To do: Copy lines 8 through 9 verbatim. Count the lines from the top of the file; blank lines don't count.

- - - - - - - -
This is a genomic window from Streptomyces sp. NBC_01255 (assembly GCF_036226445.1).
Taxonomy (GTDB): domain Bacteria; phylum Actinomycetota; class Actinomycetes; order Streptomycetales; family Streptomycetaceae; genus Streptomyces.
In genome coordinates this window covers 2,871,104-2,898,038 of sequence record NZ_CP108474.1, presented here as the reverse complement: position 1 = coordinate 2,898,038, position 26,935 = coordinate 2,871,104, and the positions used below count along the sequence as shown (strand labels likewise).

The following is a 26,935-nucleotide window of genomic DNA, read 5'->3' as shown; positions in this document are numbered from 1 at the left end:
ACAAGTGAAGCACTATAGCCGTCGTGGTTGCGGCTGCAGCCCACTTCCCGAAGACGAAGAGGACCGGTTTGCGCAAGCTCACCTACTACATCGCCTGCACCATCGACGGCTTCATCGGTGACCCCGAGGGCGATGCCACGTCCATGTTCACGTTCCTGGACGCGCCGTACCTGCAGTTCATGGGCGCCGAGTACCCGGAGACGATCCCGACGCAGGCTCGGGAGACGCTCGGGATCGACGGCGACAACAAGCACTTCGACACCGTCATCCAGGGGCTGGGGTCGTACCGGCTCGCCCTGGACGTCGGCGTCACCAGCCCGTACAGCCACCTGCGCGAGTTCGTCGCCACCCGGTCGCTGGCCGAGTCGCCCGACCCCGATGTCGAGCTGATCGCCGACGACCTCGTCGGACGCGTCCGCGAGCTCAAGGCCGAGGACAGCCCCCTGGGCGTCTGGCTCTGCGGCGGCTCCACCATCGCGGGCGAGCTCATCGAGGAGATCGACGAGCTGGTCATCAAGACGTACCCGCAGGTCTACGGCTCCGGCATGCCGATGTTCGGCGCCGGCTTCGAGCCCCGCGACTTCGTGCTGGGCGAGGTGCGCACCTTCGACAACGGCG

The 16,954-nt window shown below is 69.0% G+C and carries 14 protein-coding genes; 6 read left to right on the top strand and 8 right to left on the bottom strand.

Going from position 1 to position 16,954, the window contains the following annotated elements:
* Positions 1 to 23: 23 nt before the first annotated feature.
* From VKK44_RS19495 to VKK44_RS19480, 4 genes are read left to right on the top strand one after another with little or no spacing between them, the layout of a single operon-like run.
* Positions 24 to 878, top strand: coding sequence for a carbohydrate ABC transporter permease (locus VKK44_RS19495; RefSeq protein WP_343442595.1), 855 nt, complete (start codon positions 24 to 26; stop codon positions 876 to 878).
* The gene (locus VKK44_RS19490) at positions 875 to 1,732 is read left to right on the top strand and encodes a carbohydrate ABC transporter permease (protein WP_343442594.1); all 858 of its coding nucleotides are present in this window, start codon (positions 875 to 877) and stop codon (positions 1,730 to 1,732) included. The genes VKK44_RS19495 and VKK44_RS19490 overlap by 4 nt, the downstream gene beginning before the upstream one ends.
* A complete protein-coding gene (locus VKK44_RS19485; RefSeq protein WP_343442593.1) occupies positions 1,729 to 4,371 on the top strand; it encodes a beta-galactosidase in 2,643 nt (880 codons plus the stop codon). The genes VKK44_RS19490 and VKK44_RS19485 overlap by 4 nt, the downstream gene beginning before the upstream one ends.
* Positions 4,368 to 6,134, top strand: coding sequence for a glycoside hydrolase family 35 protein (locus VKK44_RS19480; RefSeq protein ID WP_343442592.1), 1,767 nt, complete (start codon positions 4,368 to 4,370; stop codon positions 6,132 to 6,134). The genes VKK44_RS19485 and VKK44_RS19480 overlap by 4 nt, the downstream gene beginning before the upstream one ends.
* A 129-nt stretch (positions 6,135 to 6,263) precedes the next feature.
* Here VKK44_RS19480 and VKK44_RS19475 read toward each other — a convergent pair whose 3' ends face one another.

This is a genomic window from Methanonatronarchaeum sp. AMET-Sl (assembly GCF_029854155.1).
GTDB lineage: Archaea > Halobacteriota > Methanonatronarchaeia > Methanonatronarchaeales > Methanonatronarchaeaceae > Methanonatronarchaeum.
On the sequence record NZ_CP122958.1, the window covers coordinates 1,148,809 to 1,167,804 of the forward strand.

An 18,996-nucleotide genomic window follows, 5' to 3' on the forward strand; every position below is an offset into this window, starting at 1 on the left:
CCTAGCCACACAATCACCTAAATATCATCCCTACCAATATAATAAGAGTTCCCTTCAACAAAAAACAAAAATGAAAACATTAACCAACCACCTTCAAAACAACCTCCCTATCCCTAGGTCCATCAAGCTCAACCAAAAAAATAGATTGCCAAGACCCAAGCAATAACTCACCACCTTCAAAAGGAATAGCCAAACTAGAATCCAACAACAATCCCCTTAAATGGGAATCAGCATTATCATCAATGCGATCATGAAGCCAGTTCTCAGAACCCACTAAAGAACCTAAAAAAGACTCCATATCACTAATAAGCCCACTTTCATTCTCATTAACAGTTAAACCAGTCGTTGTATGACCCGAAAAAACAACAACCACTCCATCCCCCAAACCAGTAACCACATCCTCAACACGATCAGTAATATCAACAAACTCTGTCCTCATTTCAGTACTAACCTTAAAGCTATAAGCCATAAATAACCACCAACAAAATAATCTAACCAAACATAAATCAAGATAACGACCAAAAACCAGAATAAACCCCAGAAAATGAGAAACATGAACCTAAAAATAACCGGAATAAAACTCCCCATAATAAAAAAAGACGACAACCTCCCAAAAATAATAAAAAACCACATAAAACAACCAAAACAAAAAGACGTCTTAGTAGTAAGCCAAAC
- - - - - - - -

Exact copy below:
* Positions 1 to 23: 23 nt before the first annotated feature.
* From VKK44_RS19495 to VKK44_RS19480, 4 genes are read left to right on the top strand one after another with little or no spacing between them, the layout of a single operon-like run.